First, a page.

Although the flooded streets are a “slight inconvenience” the reason they are flooded is because the storm water drains are clogged. A county engineer that I spoke with said that the pipes do not have a piece (I’m not an engineer) in them to stop the silt and sand from filling them. Also, when was the last time you saw the Villages clean out those storm drains? It would not take much more rain to flood the houses on those streets that are already flooded. If that happens the utopia of the developer and the everything is good villages will fade quickly. That county engineer was dead serious when he said it was a Village problem and everyone on these streets should call the Villages property management, and Village Watch and anyone else you can to make sure they have the information documented on what streets and what drains are clogged up. It’s nice to be Polly Positive but you better take off the rose colored glasses and demand a fix to the flooding. The Villages is supposed have reasonably new infrastructure that handles the problems the developer knew about before he sold it out.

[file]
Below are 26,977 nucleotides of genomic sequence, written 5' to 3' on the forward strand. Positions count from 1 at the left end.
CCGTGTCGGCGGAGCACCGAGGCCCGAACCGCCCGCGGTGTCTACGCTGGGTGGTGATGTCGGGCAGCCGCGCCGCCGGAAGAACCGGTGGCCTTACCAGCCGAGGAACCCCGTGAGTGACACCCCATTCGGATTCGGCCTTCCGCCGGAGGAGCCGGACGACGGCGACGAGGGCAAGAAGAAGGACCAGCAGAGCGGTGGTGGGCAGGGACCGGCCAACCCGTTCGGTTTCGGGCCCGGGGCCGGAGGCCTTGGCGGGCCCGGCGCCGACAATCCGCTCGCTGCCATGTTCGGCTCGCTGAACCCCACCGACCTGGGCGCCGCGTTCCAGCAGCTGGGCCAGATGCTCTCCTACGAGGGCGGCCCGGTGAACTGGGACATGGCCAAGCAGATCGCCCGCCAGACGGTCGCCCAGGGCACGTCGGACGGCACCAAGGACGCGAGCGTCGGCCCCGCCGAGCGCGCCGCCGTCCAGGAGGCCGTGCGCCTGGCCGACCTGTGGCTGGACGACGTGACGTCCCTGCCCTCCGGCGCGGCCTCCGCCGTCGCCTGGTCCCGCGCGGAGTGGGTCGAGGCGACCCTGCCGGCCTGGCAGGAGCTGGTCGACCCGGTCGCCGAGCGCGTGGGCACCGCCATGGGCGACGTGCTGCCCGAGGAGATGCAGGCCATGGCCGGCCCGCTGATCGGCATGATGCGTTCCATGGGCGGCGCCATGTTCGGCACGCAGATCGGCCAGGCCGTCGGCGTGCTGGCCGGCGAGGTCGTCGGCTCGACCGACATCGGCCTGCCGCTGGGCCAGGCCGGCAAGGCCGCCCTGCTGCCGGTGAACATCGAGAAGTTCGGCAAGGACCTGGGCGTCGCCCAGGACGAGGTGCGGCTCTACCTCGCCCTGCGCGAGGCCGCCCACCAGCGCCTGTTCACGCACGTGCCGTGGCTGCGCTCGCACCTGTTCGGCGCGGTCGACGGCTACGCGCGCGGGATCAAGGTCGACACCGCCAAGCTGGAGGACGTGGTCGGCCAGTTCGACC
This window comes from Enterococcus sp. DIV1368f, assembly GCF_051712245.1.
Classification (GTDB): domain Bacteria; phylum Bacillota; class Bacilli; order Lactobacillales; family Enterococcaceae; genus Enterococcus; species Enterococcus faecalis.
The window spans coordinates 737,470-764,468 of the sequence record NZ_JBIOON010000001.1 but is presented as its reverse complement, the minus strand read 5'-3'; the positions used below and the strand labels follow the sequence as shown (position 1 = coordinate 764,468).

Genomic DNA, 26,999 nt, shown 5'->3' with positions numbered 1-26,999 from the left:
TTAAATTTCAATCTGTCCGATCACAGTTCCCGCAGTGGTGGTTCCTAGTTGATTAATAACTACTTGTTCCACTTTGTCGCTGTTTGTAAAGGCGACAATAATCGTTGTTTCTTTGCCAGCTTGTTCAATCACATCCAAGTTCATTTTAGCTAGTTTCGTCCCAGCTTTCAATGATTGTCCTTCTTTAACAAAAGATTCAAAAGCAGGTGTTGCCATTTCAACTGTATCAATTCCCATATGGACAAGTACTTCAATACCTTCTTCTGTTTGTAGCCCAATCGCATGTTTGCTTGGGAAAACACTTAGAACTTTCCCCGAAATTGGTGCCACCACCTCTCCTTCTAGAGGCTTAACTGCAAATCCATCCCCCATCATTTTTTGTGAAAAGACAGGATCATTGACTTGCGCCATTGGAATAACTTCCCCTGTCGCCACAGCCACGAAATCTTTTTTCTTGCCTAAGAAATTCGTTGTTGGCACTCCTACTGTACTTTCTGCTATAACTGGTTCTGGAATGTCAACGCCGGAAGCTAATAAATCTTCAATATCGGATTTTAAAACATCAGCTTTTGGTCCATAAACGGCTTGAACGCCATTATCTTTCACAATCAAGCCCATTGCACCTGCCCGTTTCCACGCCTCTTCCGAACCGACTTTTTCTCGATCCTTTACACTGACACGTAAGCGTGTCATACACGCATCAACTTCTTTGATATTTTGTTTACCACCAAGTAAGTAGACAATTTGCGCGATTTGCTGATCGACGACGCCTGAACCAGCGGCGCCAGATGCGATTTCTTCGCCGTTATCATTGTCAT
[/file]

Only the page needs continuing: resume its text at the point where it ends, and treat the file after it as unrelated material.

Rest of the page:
• LiZa Adkison says